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Guatemala Volcano Toll Rises To 99

Updated at 7:30 p.m. ET

The death toll from Guatemala's Fuego volcano rose to at least 99 on Wednesday, with many people still missing, after two strong explosions that scattered ash over a wide area and displaced thousands of residents from their homes.

The scenes of devastation were accompanied by heartbreaking stories of entire families devastated by the disaster — the biggest eruption from the mountain in four decades.

The Associated Press spoke with Lilian Hernandez, who has 36 family members missing and presumed dead — aunts, uncles, cousins, her grandmother and two great-grandchildren — in the town of San Miguel Los Lotes.

"My cousins Ingrid, Yomira, Paola, Jenifer, Michael, Andrea and Silvia, who was just 2 years old," the distraught and weeping woman told the news agency.

Tuesday afternoon, as ash from the volcano reached 16,000 feet, Guatemala's seismology and volcanology institute warned of a new pyroclastic flow of hot, toxic gases and debris from the volcano, one of the most active in Central America.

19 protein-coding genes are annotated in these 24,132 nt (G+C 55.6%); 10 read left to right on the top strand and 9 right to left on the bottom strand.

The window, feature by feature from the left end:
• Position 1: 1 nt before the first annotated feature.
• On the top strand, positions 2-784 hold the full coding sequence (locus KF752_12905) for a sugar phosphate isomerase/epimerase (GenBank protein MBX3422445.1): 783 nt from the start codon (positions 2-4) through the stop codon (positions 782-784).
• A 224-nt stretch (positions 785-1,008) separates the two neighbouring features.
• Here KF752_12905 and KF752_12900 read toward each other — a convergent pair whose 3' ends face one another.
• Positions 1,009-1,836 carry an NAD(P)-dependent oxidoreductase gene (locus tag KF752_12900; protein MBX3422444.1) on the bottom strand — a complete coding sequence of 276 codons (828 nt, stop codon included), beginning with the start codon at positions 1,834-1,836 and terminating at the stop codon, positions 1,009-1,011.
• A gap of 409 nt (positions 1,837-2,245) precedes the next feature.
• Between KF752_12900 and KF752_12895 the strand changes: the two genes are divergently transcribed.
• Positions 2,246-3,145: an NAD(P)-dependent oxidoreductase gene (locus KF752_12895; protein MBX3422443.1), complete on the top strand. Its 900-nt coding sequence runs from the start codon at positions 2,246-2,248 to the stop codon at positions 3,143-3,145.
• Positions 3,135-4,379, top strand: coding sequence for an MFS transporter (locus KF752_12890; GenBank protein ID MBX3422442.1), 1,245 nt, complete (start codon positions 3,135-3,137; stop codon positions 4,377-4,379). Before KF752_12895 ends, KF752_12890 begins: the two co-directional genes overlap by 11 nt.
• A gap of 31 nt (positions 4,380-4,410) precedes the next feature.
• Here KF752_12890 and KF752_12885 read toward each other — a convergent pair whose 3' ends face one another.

Volcanic material was descending the mountain's south side, prompting an evacuation order and the closure of a nearby national highway, the AP reports.

David De Leon, Guatemala's national coordinator for disaster reduction, said the volcano's increased activity prompted evacuations of nearby communities, an exodus that the AP said was "setting off a panicky flight by people that stalled traffic in some areas."

"We now have an accounting with names and towns where people have gone missing and we have a figure, which is 192 people who we have unaccounted for," Disaster Relief Agency chief Sergio Cabañas told the Agence France-Presse news outlet on Tuesday.

Copyright 2021 NPR. To see more, visit https://www.npr.org.

Scott Neuman is a reporter and editor, working mainly on breaking news for NPR's digital and radio platforms.